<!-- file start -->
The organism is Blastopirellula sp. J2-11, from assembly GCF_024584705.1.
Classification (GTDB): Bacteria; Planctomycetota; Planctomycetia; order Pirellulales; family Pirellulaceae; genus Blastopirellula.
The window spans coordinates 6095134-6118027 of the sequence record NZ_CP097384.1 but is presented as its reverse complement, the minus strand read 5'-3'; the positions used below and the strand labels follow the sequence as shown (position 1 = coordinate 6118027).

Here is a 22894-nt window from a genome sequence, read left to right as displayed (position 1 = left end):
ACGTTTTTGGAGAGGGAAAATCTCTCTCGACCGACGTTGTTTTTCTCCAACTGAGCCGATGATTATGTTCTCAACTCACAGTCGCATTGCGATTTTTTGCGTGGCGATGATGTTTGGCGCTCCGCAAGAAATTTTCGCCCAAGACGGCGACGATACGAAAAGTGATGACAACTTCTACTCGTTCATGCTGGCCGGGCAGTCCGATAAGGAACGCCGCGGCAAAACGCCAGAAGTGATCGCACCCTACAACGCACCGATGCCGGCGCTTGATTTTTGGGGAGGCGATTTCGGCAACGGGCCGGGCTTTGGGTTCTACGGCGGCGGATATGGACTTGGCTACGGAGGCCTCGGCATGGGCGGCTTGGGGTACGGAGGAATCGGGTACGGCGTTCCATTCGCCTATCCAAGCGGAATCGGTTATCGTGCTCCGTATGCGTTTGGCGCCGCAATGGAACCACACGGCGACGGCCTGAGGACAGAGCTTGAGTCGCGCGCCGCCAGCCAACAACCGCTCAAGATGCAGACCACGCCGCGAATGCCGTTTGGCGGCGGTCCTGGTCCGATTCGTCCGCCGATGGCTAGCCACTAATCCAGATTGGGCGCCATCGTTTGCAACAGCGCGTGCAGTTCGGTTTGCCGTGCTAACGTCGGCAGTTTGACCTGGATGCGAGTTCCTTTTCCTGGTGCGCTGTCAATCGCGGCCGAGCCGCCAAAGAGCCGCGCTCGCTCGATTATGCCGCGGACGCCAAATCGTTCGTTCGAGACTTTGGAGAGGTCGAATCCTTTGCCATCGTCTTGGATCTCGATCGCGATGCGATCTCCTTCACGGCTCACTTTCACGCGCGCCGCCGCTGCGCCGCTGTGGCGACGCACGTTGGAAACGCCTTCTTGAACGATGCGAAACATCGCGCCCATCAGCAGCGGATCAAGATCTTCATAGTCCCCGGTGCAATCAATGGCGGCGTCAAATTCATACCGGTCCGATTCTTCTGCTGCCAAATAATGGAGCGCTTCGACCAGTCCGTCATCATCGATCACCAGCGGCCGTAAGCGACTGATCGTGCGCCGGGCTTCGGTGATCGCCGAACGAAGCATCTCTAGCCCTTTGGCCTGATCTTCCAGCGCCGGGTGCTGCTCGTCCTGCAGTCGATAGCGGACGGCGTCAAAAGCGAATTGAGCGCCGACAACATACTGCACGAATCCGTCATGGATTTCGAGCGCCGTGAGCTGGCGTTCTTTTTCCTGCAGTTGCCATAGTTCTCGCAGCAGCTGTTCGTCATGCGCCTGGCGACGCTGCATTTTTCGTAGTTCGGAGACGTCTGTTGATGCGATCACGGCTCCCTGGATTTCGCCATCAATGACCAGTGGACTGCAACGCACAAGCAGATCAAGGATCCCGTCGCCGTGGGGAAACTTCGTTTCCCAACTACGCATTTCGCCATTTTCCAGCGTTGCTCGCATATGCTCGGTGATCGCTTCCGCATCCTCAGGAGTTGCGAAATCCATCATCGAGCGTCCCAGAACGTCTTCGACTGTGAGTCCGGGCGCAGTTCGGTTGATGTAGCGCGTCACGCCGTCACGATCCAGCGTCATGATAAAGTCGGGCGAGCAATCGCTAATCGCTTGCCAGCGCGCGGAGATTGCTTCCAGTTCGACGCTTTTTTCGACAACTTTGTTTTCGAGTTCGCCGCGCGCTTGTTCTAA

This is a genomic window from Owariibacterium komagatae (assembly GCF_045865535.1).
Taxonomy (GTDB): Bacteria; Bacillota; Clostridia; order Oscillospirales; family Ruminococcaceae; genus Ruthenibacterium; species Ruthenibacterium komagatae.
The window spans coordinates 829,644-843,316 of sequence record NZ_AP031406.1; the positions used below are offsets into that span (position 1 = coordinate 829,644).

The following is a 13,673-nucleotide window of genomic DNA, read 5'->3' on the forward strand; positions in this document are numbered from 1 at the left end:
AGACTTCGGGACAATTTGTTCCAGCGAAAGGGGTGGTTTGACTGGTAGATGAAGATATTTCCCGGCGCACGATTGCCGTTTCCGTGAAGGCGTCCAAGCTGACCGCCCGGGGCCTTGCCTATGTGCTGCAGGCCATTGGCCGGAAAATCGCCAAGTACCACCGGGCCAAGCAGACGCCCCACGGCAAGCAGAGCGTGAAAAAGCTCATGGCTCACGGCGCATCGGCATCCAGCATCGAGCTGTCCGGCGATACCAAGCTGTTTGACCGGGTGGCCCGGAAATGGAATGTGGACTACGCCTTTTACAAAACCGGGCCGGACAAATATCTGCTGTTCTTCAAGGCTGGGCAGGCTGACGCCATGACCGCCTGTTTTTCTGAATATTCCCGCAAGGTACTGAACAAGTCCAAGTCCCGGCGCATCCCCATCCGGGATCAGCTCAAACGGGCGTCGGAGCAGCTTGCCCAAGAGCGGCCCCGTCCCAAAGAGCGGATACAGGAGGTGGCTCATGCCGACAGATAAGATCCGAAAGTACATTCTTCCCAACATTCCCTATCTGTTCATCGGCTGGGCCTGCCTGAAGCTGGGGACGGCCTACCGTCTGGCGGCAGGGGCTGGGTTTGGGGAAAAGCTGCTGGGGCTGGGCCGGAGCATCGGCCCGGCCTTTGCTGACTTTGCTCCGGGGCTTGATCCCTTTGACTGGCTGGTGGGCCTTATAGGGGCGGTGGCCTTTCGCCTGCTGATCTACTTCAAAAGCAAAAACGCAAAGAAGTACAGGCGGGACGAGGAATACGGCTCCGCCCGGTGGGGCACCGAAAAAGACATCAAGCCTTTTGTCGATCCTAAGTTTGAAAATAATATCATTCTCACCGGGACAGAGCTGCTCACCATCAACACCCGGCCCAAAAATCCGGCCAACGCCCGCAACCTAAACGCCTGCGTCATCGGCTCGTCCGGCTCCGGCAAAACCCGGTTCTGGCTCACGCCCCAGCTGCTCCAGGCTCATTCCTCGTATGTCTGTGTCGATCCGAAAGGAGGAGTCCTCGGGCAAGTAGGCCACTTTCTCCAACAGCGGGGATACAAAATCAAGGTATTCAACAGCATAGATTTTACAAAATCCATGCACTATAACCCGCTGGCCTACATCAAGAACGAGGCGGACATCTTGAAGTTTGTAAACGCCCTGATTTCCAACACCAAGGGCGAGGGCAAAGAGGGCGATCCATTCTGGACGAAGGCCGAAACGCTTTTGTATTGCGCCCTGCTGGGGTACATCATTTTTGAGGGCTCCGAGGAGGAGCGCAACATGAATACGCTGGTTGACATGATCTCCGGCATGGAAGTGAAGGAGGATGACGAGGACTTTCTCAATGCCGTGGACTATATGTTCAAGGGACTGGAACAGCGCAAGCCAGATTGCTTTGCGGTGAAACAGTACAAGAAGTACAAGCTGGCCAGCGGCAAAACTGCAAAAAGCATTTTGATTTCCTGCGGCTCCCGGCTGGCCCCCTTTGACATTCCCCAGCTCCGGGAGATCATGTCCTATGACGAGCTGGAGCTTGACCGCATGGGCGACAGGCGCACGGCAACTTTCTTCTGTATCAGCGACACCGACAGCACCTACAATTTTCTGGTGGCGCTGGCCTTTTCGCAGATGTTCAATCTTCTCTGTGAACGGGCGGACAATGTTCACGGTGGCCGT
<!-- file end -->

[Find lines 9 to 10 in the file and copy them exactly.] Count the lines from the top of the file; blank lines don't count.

The following is a 13,673-nucleotide window of genomic DNA, read 5'->3' on the forward strand; positions in this document are numbered from 1 at the left end:
AGACTTCGGGACAATTTGTTCCAGCGAAAGGGGTGGTTTGACTGGTAGATGAAGATATTTCCCGGCGCACGATTGCCGTTTCCGTGAAGGCGTCCAAGCTGACCGCCCGGGGCCTTGCCTATGTGCTGCAGGCCATTGGCCGGAAAATCGCCAAGTACCACCGGGCCAAGCAGACGCCCCACGGCAAGCAGAGCGTGAAAAAGCTCATGGCTCACGGCGCATCGGCATCCAGCATCGAGCTGTCCGGCGATACCAAGCTGTTTGACCGGGTGGCCCGGAAATGGAATGTGGACTACGCCTTTTACAAAACCGGGCCGGACAAATATCTGCTGTTCTTCAAGGCTGGGCAGGCTGACGCCATGACCGCCTGTTTTTCTGAATATTCCCGCAAGGTACTGAACAAGTCCAAGTCCCGGCGCATCCCCATCCGGGATCAGCTCAAACGGGCGTCGGAGCAGCTTGCCCAAGAGCGGCCCCGTCCCAAAGAGCGGATACAGGAGGTGGCTCATGCCGACAGATAAGATCCGAAAGTACATTCTTCCCAACATTCCCTATCTGTTCATCGGCTGGGCCTGCCTGAAGCTGGGGACGGCCTACCGTCTGGCGGCAGGGGCTGGGTTTGGGGAAAAGCTGCTGGGGCTGGGCCGGAGCATCGGCCCGGCCTTTGCTGACTTTGCTCCGGGGCTTGATCCCTTTGACTGGCTGGTGGGCCTTATAGGGGCGGTGGCCTTTCGCCTGCTGATCTACTTCAAAAGCAAAAACGCAAAGAAGTACAGGCGGGACGAGGAATACGGCTCCGCCCGGTGGGGCACCGAAAAAGACATCAAGCCTTTTGTCGATCCTAAGTTTGAAAATAATATCATTCTCACCGGGACAGAGCTGCTCACCATCAACACCCGGCCCAAAAATCCGGCCAACGCCCGCAACCTAAACGCCTGCGTCATCGGCTCGTCCGGCTCCGGCAAAACCCGGTTCTGGCTCACGCCCCAGCTGCTCCAGGCTCATTCCTCGTATGTCTGTGTCGATCCGAAAGGAGGAGTCCTCGGGCAAGTAGGCCACTTTCTCCAACAGCGGGGATACAAAATCAAGGTATTCAACAGCATAGATTTTACAAAATCCATGCACTATAACCCGCTGGCCTACATCAAGAACGAGGCGGACATCTTGAAGTTTGTAAACGCCCTGATTTCCAACACCAAGGGCGAGGGCAAAGAGGGCGATCCATTCTGGACGAAGGCCGAAACGCTTTTGTATTGCGCCCTGCTGGGGTACATCATTTTTGAGGGCTCCGAGGAGGAGCGCAACATGAATACGCTGGTTGACATGATCTCCGGCATGGAAGTGAAGGAGGATGACGAGGACTTTCTCAATGCCGTGGACTATATGTTCAAGGGACTGGAACAGCGCAAGCCAGATTGCTTTGCGGTGAAACAGTACAAGAAGTACAAGCTGGCCAGCGGCAAAACTGCAAAAAGCATTTTGATTTCCTGCGGCTCCCGGCTGGCCCCCTTTGACATTCCCCAGCTCCGGGAGATCATGTCCTATGACGAGCTGGAGCTTGACCGCATGGGCGACAGGCGCACGGCAACTTTCTTCTGTATCAGCGACACCGACAGCACCTACAATTTTCTGGTGGCGCTGGCCTTTTCGCAGATGTTCAATCTTCTCTGTGAACGGGCGGACAATGTTCACGGTGGCCGT